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News from 2020-06-19 / KfW Development Bank

Perspectives for Lebanon's youth

Jobs for young people and improved access to water

5 Lebanese students of the WASH programme working on the construction site
An innovative vocational training approach leads young people out of unemployment.

UNICEF Lebanon’s TVET and CfW programmes - funded by KfW on behalf of the German Federal Ministry for Economic Cooperation and Development (BMZ), offer trainings and job opportunities to Lebanon’s youth. In a novel approach, an important part of the programmes focus on employment opportunities in the water sector. More than 3,000 job opportunities will be offered. Simultaneously, the approach strengthens the country`s water infrastructure and contributes to improve access to vital water services for thousands of vulnerable households.

Lebanon hosts more than one million Syrian refugees, making it the country with the single highest share of Syrian refugees in relation to its own population. Additionally, Lebanon is home to over 200,000 Palestinian refugees.

Because of the current economic crisis in the country, a wide segment of the Lebanese and non-Lebanese population is now at risk of falling below the poverty line, and the livelihoods of those already living in poverty have worsened. Competition for jobs and resources (such as water services) are considered the main causes of increasing tensions between refugees and residents of host communities.

Moreover, youth unemployment in the MENA region is one of the highest in the world. In Lebanon, before the recent economic and financial crisis worsened last year, around 34% of young people were already unemployed.

2 students of the WASH program in working clothes and helmet working on a construction site
The young people work on the rehabilitation of springs and the construction of new water reservoirs.

With the support of Germany and KfW, UNICEF has therefore established an innovative, multi-sectorial TVET approach aiming to

• Increase the access of Lebanese and non-Lebanese adolescent youth (15 to 24 years) to learning and competency-based trainings;

• Increase their employability and income-generating opportunities (e.g. through providing a wide range of cash-for-work opportunities);

• Enhance empowerment and personal development among participants.

Over 3,000 employment opportunities in the water sector

Specific trainings focusing on the construction and rehabilitation of water and sanitation (Water, Sanitation and Hygiene, WASH) infrastructure are among a broad range of technical and vocational trainings offered. Youth that completed the WASH training are offered paid job opportunities in construction companies under a specialised CfW programme. The latter is also financed by KfW on behalf of BMZ and is designed to create over 3,000 employment opportunities in the water sector. In addition, access to vital water services is improving for thousands of households in the country’s most vulnerable areas.

By May 2020, 2,900 job opportunities have been provided in the WASH sector. More than 1,000 were Lebanese and non-Lebanese youth referred to construction companies from the TVET programme. All of them were previously unemployed; many of them had never had a paid job before. Almost half of the beneficiaries were Lebanese, 40% were Syrian and 13% Palestinian refugees.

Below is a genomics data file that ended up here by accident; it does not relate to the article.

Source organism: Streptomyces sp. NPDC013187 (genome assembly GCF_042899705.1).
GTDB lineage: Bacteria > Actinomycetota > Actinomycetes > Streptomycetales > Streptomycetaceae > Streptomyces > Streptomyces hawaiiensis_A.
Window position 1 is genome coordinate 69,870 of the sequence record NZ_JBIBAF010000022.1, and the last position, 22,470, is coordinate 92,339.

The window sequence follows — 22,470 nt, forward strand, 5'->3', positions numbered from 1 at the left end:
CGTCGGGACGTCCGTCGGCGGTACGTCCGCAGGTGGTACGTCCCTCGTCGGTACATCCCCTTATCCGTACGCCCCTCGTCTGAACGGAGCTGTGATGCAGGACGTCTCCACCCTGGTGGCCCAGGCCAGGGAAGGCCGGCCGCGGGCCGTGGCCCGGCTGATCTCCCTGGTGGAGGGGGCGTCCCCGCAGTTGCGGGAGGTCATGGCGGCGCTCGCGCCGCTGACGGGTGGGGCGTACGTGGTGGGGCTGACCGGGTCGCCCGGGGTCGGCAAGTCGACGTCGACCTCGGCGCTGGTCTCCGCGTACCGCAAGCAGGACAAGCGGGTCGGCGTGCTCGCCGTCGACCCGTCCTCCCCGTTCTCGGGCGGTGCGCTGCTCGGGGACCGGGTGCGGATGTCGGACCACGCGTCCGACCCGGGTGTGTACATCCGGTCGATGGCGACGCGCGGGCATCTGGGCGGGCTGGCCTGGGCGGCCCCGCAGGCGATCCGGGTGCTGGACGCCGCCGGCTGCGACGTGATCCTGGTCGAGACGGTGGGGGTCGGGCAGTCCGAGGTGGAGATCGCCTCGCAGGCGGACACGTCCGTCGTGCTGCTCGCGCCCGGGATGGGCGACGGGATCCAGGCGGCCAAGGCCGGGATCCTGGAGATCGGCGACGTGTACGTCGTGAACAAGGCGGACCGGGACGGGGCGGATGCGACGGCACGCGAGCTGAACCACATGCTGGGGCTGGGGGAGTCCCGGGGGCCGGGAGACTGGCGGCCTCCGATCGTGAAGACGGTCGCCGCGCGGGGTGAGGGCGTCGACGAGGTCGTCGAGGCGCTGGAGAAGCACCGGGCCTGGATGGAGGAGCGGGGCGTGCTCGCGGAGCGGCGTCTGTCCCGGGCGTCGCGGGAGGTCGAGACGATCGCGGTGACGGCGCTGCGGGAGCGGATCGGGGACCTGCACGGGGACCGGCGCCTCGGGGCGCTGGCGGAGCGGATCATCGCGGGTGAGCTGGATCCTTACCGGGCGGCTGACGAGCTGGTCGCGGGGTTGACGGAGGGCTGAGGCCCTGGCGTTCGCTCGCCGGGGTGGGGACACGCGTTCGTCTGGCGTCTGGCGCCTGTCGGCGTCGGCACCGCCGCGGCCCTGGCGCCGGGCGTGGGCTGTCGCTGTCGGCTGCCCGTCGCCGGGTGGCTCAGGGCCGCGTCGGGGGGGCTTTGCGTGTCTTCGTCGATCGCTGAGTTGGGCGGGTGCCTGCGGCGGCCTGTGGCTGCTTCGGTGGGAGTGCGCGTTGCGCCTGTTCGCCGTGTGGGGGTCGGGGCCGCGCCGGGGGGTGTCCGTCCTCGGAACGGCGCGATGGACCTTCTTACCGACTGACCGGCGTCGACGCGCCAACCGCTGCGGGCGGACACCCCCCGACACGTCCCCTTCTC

Under the WASH programme, 17 springs will be rehabilitated and 33 reservoirs newly build. These measures will help to improve the water distribution for an estimated 500,000 people in Lebanon.

Social cohesion through teamwork and moments of success
The 21-year-old Lebanese student Sarkis Farchakh of the WASH program with work clothes and helmet on a construction site
Previously unemployed, now part of the WASH programme: 21-year-old Sarkis.

Countless however, are the examples of positive bridges of social cohesion built amongst groups that, in their regular lives, often would not have an opportunity to meet. Lebanese, Palestinians, Syrian refugees – they often view each other with mistrust, based largely of misconceptions and misunderstandings. On site, as part of UNICEF’s TVET and WASH programme, diverse youth have developed common activities, as well as bonded through teamwork and shared goals for a successful implementation of their projects.

For some, the experience was profound. Sarkis, a 21-year-old Lebanese unemployed business management graduate, states: “It was great to see everyone here cooperating alongside others from different parts of the country and of different nationalities. It is clear to anyone who has experienced this: With the right attitude and where open minds work together, everything is possible. For us now, all people are the same – there must be no discrimination on the basis of nationality, gender or ability”.

21-year-old Lebanese student Rouya Malas with work clothes and helmet on a construction site
Rouya has obtained a permanent position with a construction company through the programme.

Rouya, a graduate of fine arts, found working in the program both challenging and enriching. Put in charge of a group of male construction workers, her early days were difficult. Nevertheless: “I’ve proved myself to them. The guys respect me now”, she says. Rouya was offered a permanent position by the site construction company Al Oula.

UNICEF will continue to work together with KfW to offer young people in Lebanon better prospects. As long as this program continues, there will probably be success stories like those of Sarkis and Rouya to tell in the future.